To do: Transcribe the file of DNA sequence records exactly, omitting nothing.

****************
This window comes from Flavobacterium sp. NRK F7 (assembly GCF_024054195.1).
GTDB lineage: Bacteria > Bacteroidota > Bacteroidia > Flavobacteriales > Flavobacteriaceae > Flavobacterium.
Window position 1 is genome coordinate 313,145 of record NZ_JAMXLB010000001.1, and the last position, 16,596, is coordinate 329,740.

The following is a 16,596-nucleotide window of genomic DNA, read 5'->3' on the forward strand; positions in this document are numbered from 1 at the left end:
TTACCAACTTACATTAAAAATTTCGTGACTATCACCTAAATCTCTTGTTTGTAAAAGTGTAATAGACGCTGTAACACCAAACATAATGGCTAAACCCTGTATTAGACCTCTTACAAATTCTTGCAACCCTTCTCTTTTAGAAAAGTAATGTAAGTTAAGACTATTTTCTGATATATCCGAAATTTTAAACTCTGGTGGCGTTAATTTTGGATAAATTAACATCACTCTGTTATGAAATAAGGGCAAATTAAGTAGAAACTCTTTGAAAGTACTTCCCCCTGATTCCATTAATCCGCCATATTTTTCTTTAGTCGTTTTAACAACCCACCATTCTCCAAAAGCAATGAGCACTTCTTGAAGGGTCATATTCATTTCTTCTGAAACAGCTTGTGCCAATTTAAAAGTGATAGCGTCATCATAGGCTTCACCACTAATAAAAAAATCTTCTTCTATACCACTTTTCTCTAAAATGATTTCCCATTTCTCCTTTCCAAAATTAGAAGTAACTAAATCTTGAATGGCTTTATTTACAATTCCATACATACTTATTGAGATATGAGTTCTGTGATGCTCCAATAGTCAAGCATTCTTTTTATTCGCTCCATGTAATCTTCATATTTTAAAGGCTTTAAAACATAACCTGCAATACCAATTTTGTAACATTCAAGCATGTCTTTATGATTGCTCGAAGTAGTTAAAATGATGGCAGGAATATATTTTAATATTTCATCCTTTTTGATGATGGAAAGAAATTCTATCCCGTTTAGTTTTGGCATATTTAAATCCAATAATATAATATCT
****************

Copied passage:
This window comes from Flavobacterium sp. NRK F7 (assembly GCF_024054195.1).
GTDB lineage: Bacteria > Bacteroidota > Bacteroidia > Flavobacteriales > Flavobacteriaceae > Flavobacterium.
Window position 1 is genome coordinate 313,145 of record NZ_JAMXLB010000001.1, and the last position, 16,596, is coordinate 329,740.

The following is a 16,596-nucleotide window of genomic DNA, read 5'->3' on the forward strand; positions in this document are numbered from 1 at the left end:
TTACCAACTTACATTAAAAATTTCGTGACTATCACCTAAATCTCTTGTTTGTAAAAGTGTAATAGACGCTGTAACACCAAACATAATGGCTAAACCCTGTATTAGACCTCTTACAAATTCTTGCAACCCTTCTCTTTTAGAAAAGTAATGTAAGTTAAGACTATTTTCTGATATATCCGAAATTTTAAACTCTGGTGGCGTTAATTTTGGATAAATTAACATCACTCTGTTATGAAATAAGGGCAAATTAAGTAGAAACTCTTTGAAAGTACTTCCCCCTGATTCCATTAATCCGCCATATTTTTCTTTAGTCGTTTTAACAACCCACCATTCTCCAAAAGCAATGAGCACTTCTTGAAGGGTCATATTCATTTCTTCTGAAACAGCTTGTGCCAATTTAAAAGTGATAGCGTCATCATAGGCTTCACCACTAATAAAAAAATCTTCTTCTATACCACTTTTCTCTAAAATGATTTCCCATTTCTCCTTTCCAAAATTAGAAGTAACTAAATCTTGAATGGCTTTATTTACAATTCCATACATACTTATTGAGATATGAGTTCTGTGATGCTCCAATAGTCAAGCATTCTTTTTATTCGCTCCATGTAATCTTCATATTTTAAAGGCTTTAAAACATAACCTGCAATACCAATTTTGTAACATTCAAGCATGTCTTTATGATTGCTCGAAGTAGTTAAAATGATGGCAGGAATATATTTTAATATTTCATCCTTTTTGATGATGGAAAGAAATTCTATCCCGTTTAGTTTTGGCATATTTAAATCCAATAATATAATATCT